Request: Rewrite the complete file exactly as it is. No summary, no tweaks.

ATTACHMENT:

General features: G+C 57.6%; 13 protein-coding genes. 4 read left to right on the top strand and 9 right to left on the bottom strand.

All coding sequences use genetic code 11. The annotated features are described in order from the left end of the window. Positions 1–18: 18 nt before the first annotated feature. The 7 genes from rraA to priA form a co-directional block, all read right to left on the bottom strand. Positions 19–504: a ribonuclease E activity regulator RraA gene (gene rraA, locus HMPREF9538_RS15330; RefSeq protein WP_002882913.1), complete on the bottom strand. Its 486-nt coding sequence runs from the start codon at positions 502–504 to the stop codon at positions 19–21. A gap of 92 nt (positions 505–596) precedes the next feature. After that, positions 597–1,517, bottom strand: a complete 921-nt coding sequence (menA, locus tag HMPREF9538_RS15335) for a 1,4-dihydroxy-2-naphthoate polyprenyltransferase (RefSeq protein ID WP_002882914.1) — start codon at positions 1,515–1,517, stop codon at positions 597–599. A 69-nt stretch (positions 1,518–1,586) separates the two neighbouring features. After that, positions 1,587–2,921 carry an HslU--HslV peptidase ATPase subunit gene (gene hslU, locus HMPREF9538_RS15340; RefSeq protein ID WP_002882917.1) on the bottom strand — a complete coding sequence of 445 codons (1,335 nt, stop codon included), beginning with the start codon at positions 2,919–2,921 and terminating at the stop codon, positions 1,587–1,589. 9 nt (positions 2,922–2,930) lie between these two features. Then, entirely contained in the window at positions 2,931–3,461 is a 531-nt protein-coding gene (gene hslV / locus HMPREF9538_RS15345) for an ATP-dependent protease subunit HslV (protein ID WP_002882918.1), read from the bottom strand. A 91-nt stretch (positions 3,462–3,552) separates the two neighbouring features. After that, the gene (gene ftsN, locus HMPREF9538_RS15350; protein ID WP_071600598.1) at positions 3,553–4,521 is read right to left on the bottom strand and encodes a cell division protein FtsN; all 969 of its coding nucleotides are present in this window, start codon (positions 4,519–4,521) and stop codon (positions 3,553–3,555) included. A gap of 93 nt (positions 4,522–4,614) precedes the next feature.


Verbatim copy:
General features: G+C 57.6%; 13 protein-coding genes. 4 read left to right on the top strand and 9 right to left on the bottom strand.

All coding sequences use genetic code 11. The annotated features are described in order from the left end of the window. Positions 1–18: 18 nt before the first annotated feature. The 7 genes from rraA to priA form a co-directional block, all read right to left on the bottom strand. Positions 19–504: a ribonuclease E activity regulator RraA gene (gene rraA, locus HMPREF9538_RS15330; RefSeq protein WP_002882913.1), complete on the bottom strand. Its 486-nt coding sequence runs from the start codon at positions 502–504 to the stop codon at positions 19–21. A gap of 92 nt (positions 505–596) precedes the next feature. After that, positions 597–1,517, bottom strand: a complete 921-nt coding sequence (menA, locus tag HMPREF9538_RS15335) for a 1,4-dihydroxy-2-naphthoate polyprenyltransferase (RefSeq protein ID WP_002882914.1) — start codon at positions 1,515–1,517, stop codon at positions 597–599. A 69-nt stretch (positions 1,518–1,586) separates the two neighbouring features. After that, positions 1,587–2,921 carry an HslU--HslV peptidase ATPase subunit gene (gene hslU, locus HMPREF9538_RS15340; RefSeq protein ID WP_002882917.1) on the bottom strand — a complete coding sequence of 445 codons (1,335 nt, stop codon included), beginning with the start codon at positions 2,919–2,921 and terminating at the stop codon, positions 1,587–1,589. 9 nt (positions 2,922–2,930) lie between these two features. Then, entirely contained in the window at positions 2,931–3,461 is a 531-nt protein-coding gene (gene hslV / locus HMPREF9538_RS15345) for an ATP-dependent protease subunit HslV (protein ID WP_002882918.1), read from the bottom strand. A 91-nt stretch (positions 3,462–3,552) separates the two neighbouring features. After that, the gene (gene ftsN, locus HMPREF9538_RS15350; protein ID WP_071600598.1) at positions 3,553–4,521 is read right to left on the bottom strand and encodes a cell division protein FtsN; all 969 of its coding nucleotides are present in this window, start codon (positions 4,519–4,521) and stop codon (positions 3,553–3,555) included. A gap of 93 nt (positions 4,522–4,614) precedes the next feature.